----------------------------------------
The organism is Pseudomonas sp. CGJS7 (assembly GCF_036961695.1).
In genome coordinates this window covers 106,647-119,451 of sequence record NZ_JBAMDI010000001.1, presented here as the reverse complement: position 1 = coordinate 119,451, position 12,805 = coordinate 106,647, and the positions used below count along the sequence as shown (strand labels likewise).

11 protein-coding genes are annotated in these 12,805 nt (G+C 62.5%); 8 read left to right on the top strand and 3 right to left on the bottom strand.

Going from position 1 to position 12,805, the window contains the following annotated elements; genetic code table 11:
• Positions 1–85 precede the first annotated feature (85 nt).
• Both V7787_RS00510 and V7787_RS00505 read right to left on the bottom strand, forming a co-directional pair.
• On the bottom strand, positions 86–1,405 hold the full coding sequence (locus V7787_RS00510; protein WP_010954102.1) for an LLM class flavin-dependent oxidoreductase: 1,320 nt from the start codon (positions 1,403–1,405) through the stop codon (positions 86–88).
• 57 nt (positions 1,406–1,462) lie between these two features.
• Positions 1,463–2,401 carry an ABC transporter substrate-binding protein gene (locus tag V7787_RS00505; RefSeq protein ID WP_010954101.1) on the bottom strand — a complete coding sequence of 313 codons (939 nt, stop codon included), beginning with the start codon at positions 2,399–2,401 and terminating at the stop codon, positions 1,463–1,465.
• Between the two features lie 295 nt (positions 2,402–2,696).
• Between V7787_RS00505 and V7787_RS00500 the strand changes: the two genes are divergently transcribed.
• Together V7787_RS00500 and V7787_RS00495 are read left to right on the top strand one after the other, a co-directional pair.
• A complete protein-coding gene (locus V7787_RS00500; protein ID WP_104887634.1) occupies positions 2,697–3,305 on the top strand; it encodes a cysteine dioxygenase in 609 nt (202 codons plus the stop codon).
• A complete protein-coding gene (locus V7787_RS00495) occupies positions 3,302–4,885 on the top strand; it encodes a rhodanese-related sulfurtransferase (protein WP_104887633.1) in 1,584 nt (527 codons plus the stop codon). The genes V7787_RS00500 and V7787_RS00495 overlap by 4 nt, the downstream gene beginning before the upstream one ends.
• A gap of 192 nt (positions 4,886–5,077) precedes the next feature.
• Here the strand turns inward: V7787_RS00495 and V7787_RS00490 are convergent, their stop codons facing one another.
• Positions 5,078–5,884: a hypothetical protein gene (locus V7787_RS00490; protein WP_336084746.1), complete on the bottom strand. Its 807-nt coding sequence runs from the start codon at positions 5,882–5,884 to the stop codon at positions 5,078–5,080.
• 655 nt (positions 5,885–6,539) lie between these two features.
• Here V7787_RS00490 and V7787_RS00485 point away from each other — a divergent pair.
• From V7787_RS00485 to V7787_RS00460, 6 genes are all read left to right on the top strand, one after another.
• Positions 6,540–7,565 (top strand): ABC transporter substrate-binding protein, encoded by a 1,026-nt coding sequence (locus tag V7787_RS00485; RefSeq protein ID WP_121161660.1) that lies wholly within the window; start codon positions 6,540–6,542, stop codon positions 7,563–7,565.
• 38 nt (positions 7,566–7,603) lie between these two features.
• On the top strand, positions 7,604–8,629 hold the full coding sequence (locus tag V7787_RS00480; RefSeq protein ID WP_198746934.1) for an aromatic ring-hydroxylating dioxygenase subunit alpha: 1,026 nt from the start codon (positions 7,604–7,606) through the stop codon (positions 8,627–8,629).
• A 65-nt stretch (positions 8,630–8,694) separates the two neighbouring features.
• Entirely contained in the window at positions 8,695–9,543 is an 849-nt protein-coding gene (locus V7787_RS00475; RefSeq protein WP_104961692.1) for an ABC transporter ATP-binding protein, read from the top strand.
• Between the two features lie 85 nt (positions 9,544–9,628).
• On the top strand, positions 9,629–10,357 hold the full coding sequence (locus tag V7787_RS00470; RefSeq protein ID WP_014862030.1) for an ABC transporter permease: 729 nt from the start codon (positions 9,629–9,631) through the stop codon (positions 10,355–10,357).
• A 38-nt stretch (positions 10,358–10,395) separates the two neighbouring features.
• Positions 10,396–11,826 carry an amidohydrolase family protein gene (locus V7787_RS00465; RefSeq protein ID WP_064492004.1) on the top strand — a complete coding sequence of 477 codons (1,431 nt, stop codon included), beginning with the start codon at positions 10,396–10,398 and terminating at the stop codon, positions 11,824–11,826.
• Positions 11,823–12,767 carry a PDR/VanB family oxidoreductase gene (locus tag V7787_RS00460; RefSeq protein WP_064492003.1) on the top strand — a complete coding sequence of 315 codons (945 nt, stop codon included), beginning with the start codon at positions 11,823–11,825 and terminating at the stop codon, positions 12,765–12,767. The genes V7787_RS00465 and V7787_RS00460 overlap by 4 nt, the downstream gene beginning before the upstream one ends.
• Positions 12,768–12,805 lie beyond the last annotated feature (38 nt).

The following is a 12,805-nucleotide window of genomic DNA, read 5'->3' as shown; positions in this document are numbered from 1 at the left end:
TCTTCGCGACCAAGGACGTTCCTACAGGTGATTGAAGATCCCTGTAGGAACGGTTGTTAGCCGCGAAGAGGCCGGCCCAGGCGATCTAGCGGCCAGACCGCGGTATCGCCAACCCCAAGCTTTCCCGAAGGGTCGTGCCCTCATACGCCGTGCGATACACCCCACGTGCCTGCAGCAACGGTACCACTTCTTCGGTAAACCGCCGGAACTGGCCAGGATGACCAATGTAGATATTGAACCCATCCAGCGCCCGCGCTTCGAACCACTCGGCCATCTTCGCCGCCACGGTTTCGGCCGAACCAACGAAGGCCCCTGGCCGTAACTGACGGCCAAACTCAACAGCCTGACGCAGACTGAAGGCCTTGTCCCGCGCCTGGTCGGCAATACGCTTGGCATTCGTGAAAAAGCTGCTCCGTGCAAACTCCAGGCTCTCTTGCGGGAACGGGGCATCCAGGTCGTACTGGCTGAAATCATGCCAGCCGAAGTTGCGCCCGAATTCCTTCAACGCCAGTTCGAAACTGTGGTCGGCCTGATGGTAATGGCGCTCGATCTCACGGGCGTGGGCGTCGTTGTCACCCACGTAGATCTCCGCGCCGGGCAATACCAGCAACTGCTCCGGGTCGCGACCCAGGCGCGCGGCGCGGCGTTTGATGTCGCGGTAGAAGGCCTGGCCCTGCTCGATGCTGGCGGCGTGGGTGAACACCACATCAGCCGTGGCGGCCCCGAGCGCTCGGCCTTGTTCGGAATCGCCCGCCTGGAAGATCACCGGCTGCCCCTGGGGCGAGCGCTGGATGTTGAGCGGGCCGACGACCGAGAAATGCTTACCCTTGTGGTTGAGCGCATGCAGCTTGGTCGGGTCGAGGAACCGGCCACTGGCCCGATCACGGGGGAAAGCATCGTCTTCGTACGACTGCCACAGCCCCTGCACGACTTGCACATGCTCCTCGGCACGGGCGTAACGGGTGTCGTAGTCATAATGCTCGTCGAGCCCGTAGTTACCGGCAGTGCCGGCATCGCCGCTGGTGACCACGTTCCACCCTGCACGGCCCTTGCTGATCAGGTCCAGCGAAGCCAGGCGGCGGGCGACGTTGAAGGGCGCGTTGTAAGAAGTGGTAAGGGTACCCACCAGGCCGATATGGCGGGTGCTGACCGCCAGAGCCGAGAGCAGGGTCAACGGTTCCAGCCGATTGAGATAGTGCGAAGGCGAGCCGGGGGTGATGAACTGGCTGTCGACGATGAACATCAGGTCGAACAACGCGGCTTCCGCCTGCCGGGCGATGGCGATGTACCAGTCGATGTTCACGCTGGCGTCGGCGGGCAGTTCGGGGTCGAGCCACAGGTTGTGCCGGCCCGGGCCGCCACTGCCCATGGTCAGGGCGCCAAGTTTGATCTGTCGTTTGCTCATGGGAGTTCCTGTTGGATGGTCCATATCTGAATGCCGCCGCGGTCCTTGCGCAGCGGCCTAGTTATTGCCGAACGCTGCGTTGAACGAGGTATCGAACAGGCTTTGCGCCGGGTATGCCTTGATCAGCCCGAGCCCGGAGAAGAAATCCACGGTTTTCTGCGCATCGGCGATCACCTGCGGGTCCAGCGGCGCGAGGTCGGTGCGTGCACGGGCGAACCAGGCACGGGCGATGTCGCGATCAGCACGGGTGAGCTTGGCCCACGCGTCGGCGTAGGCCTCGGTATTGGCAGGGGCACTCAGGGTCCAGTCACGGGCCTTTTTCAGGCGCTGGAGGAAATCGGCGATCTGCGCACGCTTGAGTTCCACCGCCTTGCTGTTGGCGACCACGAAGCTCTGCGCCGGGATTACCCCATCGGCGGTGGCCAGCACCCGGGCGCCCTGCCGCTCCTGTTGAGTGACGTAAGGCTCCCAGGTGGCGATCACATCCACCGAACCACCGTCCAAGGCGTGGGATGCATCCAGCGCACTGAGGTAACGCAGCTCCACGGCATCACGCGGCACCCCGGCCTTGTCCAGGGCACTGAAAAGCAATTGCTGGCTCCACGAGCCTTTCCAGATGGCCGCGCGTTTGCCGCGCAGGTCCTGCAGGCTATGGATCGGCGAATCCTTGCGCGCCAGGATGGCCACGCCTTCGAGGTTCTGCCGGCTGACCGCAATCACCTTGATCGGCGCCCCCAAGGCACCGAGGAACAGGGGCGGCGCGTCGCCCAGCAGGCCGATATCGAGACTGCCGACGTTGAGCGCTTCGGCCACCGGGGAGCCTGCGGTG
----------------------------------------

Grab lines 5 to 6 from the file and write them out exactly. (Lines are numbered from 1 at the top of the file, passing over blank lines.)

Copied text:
• Positions 1–85 precede the first annotated feature (85 nt).
• Both V7787_RS00510 and V7787_RS00505 read right to left on the bottom strand, forming a co-directional pair.